Page last updated at 05:22 GMT, Tuesday, 14 March 2006

'I walked away and started again'

Domestic violence (generic)
Leaving a violent relationship can be incredibly difficult, as victims of domestic violence testify.

Fiona, who is now 48, moved away from her family and friends to live in a different city.

But she only found the courage to do so after a manager at work intervened.

I'm still in the position where I have not seen him since I left, and I don't want to see him again. I don't want him to come along and mess up my life.

He said if he couldn't have me, no-one else could, and he threatened to kill me.

I met him at college. I was very young and very naive.

As time went on the beatings got worse, the violence got worse

He said he was madly in love with me after a couple of days - I felt this was wonderful. But that was the start of the possessiveness. Even in the time we were going out, he was violent to me. I believed I could change him.

My self-esteem was very low when I met him, and when confronted by this person who was so jealous and possessive, I thought that showed how much he cared.

Throughout the marriage, I worked in a bank, he had a number of jobs and progressively had a worsening alcohol problem.

The signs of domestic violence were there but I'd tried to hide it

As time went on, the beatings got worse, the violence got worse. Each time he did it he said: 'I promise it will never happen again.'

I'm an intelligent woman. I thought: 'How am I allowing it to happen?' I was hiding it, telling lies about having black eyes and bruises.

I was working at two jobs. He was out drinking and I was trying to get money, I was running up debts.


I was a cashier in a bank and my employer started to notice I was getting into trouble with money. My manager pulled me in - I was overdrawn and you weren't allowed to do that. The signs of domestic violence were there, but I'd tried to hide it.

The one thing that kept me going was my job. I fed off that. I looked forward to Monday morning and dreaded the weekend.

Things were starting to get bad with the beatings. I ended up at the Edinburgh Royal Infirmary Severe Head Injuries ward.

My employer got involved because I had the keys to the bank. The hospital wouldn't take responsibility for them, so I had to give them the name of my manager, but I told the hospital I didn't want to see him. Something must have twigged in his head, though, and he was insistent on seeing me.

When he saw me, he couldn't believe it. I said: 'Please don't tell anyone.'

He said: 'Do you want your parents to know?' and I said, 'Please, don't.'

But he took it out of my hands. My parents were very straight, the kind who say: 'You've made your bed, you must lie on it.' They had no idea. My mother took me back to the marital home and tried to get me to sit down with him and work it out.

I didn't feel protected. I had so few friends.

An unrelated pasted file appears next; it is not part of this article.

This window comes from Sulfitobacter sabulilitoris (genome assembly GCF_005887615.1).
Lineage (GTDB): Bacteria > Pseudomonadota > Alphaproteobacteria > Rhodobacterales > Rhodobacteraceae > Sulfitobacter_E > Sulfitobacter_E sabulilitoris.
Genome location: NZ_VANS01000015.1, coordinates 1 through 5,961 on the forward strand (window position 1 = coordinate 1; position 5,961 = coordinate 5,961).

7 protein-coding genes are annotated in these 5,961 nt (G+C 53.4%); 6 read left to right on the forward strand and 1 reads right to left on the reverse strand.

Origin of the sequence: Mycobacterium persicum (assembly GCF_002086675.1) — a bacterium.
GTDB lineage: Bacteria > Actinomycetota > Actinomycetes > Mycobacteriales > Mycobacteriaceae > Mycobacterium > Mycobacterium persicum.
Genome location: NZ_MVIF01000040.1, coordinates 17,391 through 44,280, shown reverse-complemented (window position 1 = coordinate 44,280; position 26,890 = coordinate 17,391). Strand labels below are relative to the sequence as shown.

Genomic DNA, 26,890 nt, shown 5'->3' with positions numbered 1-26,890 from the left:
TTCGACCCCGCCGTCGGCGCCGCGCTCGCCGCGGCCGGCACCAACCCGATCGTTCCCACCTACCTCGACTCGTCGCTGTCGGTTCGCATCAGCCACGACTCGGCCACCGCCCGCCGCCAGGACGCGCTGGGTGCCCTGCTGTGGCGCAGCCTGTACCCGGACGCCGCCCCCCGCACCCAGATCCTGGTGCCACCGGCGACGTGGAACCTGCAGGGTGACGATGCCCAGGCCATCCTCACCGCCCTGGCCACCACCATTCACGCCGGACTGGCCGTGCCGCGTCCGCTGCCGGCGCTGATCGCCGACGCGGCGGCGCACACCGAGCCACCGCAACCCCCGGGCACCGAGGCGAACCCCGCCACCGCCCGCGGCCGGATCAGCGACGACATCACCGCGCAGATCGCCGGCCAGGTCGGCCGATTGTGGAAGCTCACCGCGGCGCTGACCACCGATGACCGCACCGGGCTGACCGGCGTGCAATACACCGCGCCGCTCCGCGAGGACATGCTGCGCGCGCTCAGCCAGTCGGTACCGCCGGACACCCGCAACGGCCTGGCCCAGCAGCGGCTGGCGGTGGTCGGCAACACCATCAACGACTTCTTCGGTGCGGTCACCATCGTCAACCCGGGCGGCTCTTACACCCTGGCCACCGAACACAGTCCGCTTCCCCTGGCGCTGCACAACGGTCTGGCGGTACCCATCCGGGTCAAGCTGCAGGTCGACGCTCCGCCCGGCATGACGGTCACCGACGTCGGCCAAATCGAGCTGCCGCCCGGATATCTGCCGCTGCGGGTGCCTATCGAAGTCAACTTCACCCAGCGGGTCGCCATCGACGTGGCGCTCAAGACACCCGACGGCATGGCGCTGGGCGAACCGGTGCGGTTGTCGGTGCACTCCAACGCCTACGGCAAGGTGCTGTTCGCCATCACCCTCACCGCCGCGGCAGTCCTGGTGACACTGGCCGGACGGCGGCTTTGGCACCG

I realised the next time I was beaten, he would have killed me

That was when there was involvement from my employer. He got someone from human resources to come up from London, and come to see me.

I remember the lady, she sat and talked to me and said: 'When the time is right, when you're ready to go, give me a call and we'll transfer you anywhere in the country.'

It was that kind of practical help - they didn't want to know the ins and outs, they offered me a practical way out.

My manager offered me the chance to go and see a solicitor. Over the next three months, I realised the next time I was beaten, he would have killed me. I suddenly realised I couldn't change him, it would carry on if I stayed and there was an opportunity to get away from it.

So I rang the lady from HR and said: 'I'm ready now. My time has come.'

She said: 'It will take time to find a placement but wait and we'll do it.'

Three months after that, I was told on the Wednesday I had a new job to go to on the Monday.

I had borrowed money and paid off the debts. I left everything.

There are lots of ways employers can help - if they have a policy and procedure

I got on a plane and flew to London, arrived with nowhere to stay. I found a hostel, got myself in there and got myself to work on the Monday.

I walked away and started again - it was the only way I would be safe.

I recently managed to contact the guy who was my manager and we spoke last week.

He said he had had no idea what to do. He had never had the training - he wanted to help, but knew from a professional point of view, he could only do so much.

There are lots of ways employers can help - if they have a policy and procedure. I was really lucky because the bank had places for me to go.

It was 20 years ago - it's taken me this long to tell my story.

It's an embarrassment for women, because they will be seen as weak in the workplace, and showing some form of weakness is a problem. People don't want to talk about it - and part of the problem is that people won't talk about it, because it's got such a stigma.

Since then, I've done all sorts of things, including an MBA, and worked hard and started my own business a couple of years ago. The message is, there is a life outside and you can build yourself up.



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